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Knox v. Powers


August 16, 2010


The opinion of the court was delivered by: Herndon, Chief Judge


Pending before the Court is Knox's motion to voluntary dismiss (Doc. 128). Specifically, Knox moves the Court to voluntarily dismiss his case without prejudice due to the fact that he suffers from a mental illness and therefore is unable to adequately litigate his case. Defendant Powers does not object to the motion (Doc. 129). However, Defendant Caliper does object to the motion (Doc. 130). Caliper contends that Knox is an experienced litigator who has filed thirty-two lawsuits in the past ten years; that it appears he is litigating another lawsuit on behalf of another inmate and that he has falsifying certificates of service and is trying to avoid trouble. Further, Caliper contends that she has endured a daily barrage of Knox's filings; has expended considerable time responding to all of them and has filed a motion for summary judgment. Alternatively, Caliper states that she does not object to a dismissal with prejudice.

Federal Rule of Civil Procedure 41(a)(2) provides that after a defendant has filed an answer or a motion for summary judgment, a plaintiff may voluntarily dismiss her case without prejudice "only by court order, on terms that the court considers proper." The law is well settled that the dismissal of a plaintiff's action without prejudice under Rule 41(a)(2) is within the sound discretion of the district court. Federal Deposit Ins. Corp. v. Knostman, 966 F.2d 1133, 1142 (7th Cir. 1992). In exercising its discretion, a court must determine whether the defendant will suffer "plain legal prejudice" as the result of a dismissal without prejudice. Id. Certain factors to consider in determining whether a defendant will suffer "plain legal prejudice" are the "defendant's effort and expense of preparation for trial, excessive delay and lack of diligence on the part of the plaintiff in prosecuting the action, insufficient explanation for the need to take a dismissal, and the fact that a motion for summary judgment has been filed by the defendant." Id. "The enumeration of the factors to be considered... is not equivalent to a mandate that each and every factor be resolved in favor of the moving party before dismissal is appropriate. It is rather simply a guide for the trial judge, in whom the discretion ultimately rests." Tyco Labs., Inc. v. Koppers Co., 627 F.2d 54, 56 (7th Cir. 1980).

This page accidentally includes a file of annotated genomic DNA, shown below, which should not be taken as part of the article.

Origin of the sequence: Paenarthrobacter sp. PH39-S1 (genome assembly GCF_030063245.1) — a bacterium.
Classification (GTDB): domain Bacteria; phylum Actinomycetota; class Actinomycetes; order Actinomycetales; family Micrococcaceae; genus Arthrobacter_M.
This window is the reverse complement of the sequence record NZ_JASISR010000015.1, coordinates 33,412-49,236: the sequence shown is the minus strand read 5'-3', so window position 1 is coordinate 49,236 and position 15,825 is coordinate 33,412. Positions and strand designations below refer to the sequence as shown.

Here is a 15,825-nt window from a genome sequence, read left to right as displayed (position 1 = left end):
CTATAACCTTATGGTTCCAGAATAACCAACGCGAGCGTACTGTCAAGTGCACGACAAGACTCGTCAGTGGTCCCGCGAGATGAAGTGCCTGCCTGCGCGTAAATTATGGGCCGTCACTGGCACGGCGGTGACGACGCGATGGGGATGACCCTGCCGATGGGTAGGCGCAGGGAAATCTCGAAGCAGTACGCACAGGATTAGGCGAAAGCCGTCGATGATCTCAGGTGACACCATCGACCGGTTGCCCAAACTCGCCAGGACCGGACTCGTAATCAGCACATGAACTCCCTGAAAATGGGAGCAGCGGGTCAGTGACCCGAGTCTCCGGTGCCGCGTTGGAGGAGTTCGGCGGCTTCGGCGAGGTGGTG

Here, the relevant factors weigh in favor of a grant of voluntary dismissal without prejudice. Although Defendant Caliper has expended some effort in litigation this case, the Court does not believe this effort outweighs the fact that Knox does not want to pursue this action due to his mental illness. Further, the Court notes that Knox has not show a lack of diligence in prosecuting this case. In fact, he has filed various motions and has responded to the motions filed by Defendants. Although Defendants did file motions for summary judgment on July 30, 2010, those motions are not ripe -- the responses to the motions are due on August 30, 2010. However, the Court does not find that is a valid reason for denying the motion to dismiss or allowing it on the condition that the dismissal be with prejudice, rather than without. Further, it would appear that if Knox re-files this case, the discovery in this case can be used in the subsequent action. As such, Defendants will have not expended time and resources for nothing.

Accordingly, the Court GRANTS Knox's motion to voluntary dismiss (Doc. 128). The Court DISMISSES without prejudice Knox's cause of action. Further, the Court DENIES as moot all of the pending motions. The Court will close the file.


David R. Herndon Chief Judge United States District Court


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